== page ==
I let my friends know, the ones who waited and watched with me during the long wait last fall, and true to their colors, they wrote me one after another in shock, and with assurances, and with love. (Sidebar note: Have I said today how lucky I am? It’s true. I’m so so lucky for a relatively unlucky person.) I got phone calls. I got a LOT of help from an entirely unexpected quarter, knowledgeable help of exactly the kind I needed, and explanations of the giant machine I am now caught in.

As the next hours unfolded, I tried to take in the love and advice. Lots of advice, all of it quite good. I tried to realize that it was good and based on experience, and I tried to rest in it. I tried all my tricks: perspective, separating the emotion from the thing itself so I could see it a little more clearly (because it is designed to be frightening and provocative, and it is!), breathing, paying attention to my body and trying to relax it. I tried to trust that the truth will prevail (hard, because I know it doesn’t always), and I tried to remind myself that even if the worst happens, I know who I am and I have all that I am and all my people and I will be OK, even if there are very bad results. I will be OK in some deep way.

Did you see the new True Grit? This is Mattie Ross, the actress who played the young girl who personified grit. When I saw the movie, I wanted to be just like her.
Did you see the new True Grit? This is Mattie Ross, the actress who played the young girl who personified grit. When I saw the movie, I wanted to be just like her.

And then Traci called me, with a tone of urgency in her voice as she asked me how I am. She knows me, and knows that in the past I’ve gone ahead and slipped into that little boiling pot of despair. But she told me something and it really did transform things for me. She told me that I have grit, and that I handle trouble with grace. Because I know her and trust her, I didn’t argue with her. And because of the way she said it, the words she chose, I see the way I will make it through whatever it is to come. Thank you, dear Traci.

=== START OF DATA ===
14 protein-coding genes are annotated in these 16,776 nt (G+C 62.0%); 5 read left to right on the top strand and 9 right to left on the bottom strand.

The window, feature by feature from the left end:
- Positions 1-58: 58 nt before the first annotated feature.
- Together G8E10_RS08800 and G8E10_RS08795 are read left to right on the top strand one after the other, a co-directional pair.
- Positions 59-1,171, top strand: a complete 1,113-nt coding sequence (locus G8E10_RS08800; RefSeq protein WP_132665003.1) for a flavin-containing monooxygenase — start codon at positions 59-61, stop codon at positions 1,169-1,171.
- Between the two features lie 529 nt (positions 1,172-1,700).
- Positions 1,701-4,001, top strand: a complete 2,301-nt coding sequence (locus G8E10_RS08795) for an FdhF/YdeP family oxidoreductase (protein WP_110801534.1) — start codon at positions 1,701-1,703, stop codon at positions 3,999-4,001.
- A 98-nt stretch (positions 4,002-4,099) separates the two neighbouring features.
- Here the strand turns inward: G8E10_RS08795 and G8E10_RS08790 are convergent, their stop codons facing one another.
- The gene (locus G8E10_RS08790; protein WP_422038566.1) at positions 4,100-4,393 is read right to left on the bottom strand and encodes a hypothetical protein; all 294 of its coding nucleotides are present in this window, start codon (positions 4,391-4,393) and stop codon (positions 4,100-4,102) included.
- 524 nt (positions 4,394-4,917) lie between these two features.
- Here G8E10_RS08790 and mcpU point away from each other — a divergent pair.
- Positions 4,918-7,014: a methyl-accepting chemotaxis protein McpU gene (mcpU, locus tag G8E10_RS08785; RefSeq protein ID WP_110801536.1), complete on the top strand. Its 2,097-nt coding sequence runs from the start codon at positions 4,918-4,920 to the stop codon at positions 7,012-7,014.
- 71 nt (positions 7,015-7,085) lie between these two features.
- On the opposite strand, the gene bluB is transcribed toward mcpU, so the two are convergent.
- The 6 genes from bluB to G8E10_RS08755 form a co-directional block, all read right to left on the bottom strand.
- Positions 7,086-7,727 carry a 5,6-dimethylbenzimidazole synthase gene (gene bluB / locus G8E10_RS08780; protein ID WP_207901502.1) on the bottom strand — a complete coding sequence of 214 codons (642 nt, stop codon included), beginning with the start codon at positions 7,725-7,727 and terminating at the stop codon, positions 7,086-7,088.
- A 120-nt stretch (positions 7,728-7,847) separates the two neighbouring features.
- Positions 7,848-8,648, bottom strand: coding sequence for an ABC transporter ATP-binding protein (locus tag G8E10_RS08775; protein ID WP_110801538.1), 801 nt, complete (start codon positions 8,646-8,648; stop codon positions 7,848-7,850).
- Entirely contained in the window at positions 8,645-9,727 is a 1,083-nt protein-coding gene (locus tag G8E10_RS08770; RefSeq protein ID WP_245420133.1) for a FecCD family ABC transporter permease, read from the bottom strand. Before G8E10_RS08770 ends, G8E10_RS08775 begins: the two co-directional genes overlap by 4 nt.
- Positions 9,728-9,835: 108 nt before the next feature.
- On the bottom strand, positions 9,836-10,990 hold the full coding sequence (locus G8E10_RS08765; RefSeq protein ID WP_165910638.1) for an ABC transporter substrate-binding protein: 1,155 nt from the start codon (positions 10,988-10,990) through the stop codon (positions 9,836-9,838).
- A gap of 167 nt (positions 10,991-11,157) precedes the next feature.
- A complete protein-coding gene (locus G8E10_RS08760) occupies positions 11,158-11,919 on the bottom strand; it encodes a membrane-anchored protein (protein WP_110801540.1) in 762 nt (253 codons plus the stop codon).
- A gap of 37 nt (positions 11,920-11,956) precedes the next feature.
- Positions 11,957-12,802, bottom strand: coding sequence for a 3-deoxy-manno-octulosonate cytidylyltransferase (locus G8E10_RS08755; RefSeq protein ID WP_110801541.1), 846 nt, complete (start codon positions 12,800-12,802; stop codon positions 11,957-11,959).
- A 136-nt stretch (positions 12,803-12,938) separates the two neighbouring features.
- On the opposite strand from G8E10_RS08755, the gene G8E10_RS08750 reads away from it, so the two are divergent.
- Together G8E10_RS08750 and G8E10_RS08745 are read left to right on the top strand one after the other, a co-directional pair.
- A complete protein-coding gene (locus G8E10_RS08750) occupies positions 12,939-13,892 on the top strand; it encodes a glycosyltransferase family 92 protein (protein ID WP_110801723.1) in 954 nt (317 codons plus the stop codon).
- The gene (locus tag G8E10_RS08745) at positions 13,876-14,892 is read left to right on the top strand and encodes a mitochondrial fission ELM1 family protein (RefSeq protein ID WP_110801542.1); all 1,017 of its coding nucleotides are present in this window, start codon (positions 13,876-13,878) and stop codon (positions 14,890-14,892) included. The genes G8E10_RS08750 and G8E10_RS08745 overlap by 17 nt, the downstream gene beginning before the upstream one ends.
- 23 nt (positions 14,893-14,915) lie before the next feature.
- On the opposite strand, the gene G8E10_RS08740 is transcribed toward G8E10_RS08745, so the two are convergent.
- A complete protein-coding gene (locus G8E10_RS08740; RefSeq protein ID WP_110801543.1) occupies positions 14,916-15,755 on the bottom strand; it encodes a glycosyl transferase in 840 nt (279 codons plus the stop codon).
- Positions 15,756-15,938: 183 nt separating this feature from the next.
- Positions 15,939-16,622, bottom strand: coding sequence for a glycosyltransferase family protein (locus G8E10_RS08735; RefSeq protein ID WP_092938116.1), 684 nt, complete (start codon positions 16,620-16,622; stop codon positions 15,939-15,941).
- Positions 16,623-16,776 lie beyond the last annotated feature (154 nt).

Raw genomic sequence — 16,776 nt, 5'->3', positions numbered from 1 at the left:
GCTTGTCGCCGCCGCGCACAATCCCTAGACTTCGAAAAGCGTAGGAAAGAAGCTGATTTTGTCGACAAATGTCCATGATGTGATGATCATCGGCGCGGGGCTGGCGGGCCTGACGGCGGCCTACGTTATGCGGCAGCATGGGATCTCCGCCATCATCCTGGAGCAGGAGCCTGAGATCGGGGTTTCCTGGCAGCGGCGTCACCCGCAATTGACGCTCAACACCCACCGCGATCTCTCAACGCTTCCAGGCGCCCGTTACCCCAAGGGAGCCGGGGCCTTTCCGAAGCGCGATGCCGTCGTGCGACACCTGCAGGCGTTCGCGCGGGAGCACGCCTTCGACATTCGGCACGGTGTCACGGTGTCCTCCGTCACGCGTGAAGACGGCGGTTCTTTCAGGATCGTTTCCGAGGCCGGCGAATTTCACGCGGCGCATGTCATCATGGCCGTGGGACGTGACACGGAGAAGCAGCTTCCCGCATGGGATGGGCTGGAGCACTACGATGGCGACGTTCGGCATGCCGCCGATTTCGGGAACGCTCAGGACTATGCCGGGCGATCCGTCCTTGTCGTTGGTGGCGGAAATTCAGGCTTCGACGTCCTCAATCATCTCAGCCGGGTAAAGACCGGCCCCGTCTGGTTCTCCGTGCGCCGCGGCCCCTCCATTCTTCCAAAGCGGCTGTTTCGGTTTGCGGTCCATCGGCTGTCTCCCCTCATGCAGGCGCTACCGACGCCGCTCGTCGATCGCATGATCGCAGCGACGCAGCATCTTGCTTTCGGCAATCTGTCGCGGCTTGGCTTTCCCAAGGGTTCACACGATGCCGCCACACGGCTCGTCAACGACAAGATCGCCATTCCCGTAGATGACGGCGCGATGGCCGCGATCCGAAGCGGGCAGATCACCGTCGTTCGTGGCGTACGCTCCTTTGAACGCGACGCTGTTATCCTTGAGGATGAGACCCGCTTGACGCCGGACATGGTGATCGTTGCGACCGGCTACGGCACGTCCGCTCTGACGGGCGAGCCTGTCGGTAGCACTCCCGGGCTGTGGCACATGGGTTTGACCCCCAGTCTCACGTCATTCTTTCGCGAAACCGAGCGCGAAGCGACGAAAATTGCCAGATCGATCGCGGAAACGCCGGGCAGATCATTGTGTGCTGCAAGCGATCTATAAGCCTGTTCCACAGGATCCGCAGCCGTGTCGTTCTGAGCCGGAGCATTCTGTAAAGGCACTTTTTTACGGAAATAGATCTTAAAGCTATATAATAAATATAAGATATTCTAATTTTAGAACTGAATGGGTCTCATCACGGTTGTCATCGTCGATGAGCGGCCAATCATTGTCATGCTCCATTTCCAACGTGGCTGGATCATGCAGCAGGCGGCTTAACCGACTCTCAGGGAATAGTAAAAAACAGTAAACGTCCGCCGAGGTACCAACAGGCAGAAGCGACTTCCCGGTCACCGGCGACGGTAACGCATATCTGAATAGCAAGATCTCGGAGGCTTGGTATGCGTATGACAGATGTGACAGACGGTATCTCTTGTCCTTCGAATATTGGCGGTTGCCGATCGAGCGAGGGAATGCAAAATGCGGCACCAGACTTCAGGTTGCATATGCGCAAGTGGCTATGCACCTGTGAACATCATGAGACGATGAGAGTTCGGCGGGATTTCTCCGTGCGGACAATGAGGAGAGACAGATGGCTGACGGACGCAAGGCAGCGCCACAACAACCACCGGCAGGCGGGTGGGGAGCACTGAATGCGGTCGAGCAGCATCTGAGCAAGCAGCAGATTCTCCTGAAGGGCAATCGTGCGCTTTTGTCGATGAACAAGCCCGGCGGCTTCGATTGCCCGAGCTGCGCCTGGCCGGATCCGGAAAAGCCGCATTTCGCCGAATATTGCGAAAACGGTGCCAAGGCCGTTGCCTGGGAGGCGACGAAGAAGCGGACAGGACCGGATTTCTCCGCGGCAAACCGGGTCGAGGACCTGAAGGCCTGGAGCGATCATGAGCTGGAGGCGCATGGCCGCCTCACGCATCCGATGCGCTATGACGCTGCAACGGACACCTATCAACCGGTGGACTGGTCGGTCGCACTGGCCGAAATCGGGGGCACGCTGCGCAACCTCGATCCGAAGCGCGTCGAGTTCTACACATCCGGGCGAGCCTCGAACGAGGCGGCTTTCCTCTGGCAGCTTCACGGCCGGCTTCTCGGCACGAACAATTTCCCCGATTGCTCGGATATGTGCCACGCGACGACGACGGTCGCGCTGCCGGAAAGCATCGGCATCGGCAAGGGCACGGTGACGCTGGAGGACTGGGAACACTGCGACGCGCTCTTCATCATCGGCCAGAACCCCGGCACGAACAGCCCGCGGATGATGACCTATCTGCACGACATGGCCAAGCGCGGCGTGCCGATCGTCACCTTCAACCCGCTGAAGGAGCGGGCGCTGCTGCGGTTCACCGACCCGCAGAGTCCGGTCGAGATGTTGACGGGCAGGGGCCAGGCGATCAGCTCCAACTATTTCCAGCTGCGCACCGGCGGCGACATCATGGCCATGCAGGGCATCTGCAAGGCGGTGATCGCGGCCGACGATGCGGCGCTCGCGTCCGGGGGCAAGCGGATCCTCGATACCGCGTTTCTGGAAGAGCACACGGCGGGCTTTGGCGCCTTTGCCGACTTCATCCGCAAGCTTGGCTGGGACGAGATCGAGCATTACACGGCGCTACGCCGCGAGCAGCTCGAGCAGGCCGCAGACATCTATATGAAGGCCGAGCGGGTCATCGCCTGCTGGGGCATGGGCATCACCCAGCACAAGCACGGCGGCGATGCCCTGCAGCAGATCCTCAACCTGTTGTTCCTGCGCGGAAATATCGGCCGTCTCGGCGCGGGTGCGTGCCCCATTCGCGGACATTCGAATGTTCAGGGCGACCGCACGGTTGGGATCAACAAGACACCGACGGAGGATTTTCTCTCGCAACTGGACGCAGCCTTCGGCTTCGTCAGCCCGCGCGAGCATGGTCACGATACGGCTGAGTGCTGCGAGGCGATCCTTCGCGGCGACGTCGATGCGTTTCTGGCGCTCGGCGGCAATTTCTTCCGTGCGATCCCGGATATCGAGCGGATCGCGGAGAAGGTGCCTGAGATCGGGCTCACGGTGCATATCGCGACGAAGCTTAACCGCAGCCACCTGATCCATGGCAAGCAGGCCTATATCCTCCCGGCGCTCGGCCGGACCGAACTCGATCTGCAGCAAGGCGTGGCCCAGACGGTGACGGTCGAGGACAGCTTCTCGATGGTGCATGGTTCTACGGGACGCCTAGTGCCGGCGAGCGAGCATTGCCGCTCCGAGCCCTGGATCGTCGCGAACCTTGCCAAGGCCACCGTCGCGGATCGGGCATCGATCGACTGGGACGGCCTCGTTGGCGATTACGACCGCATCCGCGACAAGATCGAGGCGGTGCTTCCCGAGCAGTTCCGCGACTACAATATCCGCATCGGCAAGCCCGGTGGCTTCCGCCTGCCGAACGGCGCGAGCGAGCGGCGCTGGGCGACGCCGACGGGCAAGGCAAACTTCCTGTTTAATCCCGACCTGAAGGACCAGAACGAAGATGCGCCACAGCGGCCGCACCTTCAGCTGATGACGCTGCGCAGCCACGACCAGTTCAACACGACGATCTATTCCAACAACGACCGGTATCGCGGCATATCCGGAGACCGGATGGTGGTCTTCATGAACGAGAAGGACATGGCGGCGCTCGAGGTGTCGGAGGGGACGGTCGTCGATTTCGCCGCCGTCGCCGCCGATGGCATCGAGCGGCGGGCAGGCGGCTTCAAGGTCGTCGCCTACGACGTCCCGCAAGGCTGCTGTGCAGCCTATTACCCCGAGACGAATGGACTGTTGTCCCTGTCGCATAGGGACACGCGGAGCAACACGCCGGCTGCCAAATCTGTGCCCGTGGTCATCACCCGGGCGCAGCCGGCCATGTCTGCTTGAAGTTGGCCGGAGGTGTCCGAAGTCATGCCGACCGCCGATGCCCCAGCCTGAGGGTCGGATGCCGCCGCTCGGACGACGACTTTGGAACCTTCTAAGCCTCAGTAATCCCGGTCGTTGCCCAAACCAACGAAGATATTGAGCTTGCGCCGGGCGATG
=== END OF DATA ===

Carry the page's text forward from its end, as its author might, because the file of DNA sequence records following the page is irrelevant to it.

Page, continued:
I think I do have grit, it’s not even that hard to swallow that word. I think grit is in my blood and bones, and I’m glad of it. Grace is a little harder, but I know what she means even though I wouldn’t have called it out. It’s quite a helpful thing to decide to go through trouble with as much grace as you can. In the past, to the degree I have done that it was accidental, something perhaps I could see in the wake, looking back. Huh, yeah, I was kind of graceful through that trial and tribulation. But to orient myself in that way, to settle in my head and heart that I will go through this experience with as much grace as I can — and there may be days I don’t even remember that I ever knew the word — that feels like a gift to me.

What does that mean, exactly, to go through this with grace? I’m just thinking this through. It means that I will not flail and thrash (though I will suffer), I will try to hold my head up and remember that I’m not the only person facing trouble. I will try to remember that my troubles are temporary, however long they go on. I will try to stay interested in the world and not simply get obsessed by what’s happening with me. I will take good care of myself so I have as many resources as I can — I won’t help myself by worrying myself into a tizzy and so I will try to work with that so I can face it with equanimity. Composure. I won’t lose myself because whatever they may take from me, I will persist and those who love me know me, and know who I am. If the worst happens and I lose, I do not lose who I am. That cannot be taken away from me.

It’s going to be very hard, and frightening, and infuriating, and challenging, and it will kick some of my sorest, most tender places. I will need help of all kinds — propping me up, making me laugh, distracting me, encouraging me. I will need to ask, and maybe that’s the thing I’ll get out of this. I will finally learn how to ask for help. We will see.